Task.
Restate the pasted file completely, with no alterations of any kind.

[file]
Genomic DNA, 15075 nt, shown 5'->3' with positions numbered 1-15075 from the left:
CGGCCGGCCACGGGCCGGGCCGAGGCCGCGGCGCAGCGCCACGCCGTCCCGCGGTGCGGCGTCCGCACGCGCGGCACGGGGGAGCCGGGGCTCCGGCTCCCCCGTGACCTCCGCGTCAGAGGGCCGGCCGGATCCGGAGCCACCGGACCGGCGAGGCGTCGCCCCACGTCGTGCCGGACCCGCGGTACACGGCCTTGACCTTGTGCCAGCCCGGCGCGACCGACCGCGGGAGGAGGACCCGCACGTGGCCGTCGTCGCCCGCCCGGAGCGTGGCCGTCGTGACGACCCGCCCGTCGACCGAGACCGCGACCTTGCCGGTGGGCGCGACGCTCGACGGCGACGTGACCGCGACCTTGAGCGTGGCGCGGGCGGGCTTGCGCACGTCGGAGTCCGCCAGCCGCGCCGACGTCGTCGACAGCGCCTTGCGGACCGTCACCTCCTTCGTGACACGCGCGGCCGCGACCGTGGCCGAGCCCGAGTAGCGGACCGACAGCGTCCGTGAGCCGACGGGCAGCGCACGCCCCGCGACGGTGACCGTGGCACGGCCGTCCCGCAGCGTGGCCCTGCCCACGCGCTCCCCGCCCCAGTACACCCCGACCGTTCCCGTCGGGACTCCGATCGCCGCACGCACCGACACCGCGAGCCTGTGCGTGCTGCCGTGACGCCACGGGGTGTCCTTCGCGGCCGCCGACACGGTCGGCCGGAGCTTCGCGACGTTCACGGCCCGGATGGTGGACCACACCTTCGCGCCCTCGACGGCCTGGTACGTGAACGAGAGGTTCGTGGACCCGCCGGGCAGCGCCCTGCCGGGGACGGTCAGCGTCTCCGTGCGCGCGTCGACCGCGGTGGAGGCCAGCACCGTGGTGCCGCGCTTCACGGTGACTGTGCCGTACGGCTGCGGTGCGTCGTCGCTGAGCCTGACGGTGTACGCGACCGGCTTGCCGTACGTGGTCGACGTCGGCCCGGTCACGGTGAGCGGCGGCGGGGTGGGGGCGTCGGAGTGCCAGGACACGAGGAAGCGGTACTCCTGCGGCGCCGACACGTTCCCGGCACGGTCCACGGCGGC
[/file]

Genomic DNA, 15075 nt, shown 5'->3' with positions numbered 1-15075 from the left:
CGGCCGGCCACGGGCCGGGCCGAGGCCGCGGCGCAGCGCCACGCCGTCCCGCGGTGCGGCGTCCGCACGCGCGGCACGGGGGAGCCGGGGCTCCGGCTCCCCCGTGACCTCCGCGTCAGAGGGCCGGCCGGATCCGGAGCCACCGGACCGGCGAGGCGTCGCCCCACGTCGTGCCGGACCCGCGGTACACGGCCTTGACCTTGTGCCAGCCCGGCGCGACCGACCGCGGGAGGAGGACCCGCACGTGGCCGTCGTCGCCCGCCCGGAGCGTGGCCGTCGTGACGACCCGCCCGTCGACCGAGACCGCGACCTTGCCGGTGGGCGCGACGCTCGACGGCGACGTGACCGCGACCTTGAGCGTGGCGCGGGCGGGCTTGCGCACGTCGGAGTCCGCCAGCCGCGCCGACGTCGTCGACAGCGCCTTGCGGACCGTCACCTCCTTCGTGACACGCGCGGCCGCGACCGTGGCCGAGCCCGAGTAGCGGACCGACAGCGTCCGTGAGCCGACGGGCAGCGCACGCCCCGCGACGGTGACCGTGGCACGGCCGTCCCGCAGCGTGGCCCTGCCCACGCGCTCCCCGCCCCAGTACACCCCGACCGTTCCCGTCGGGACTCCGATCGCCGCACGCACCGACACCGCGAGCCTGTGCGTGCTGCCGTGACGCCACGGGGTGTCCTTCGCGGCCGCCGACACGGTCGGCCGGAGCTTCGCGACGTTCACGGCCCGGATGGTGGACCACACCTTCGCGCCCTCGACGGCCTGGTACGTGAACGAGAGGTTCGTGGACCCGCCGGGCAGCGCCCTGCCGGGGACGGTCAGCGTCTCCGTGCGCGCGTCGACCGCGGTGGAGGCCAGCACCGTGGTGCCGCGCTTCACGGTGACTGTGCCGTACGGCTGCGGTGCGTCGTCGCTGAGCCTGACGGTGTACGCGACCGGCTTGCCGTACGTGGTCGACGTCGGCCCGGTCACGGTGAGCGGCGGCGGGGTGGGGGCGTCGGAGTGCCAGGACACGAGGAAGCGGTACTCCTGCGGCGCCGACACGTTCCCGGCACGGTCCACGGCGGC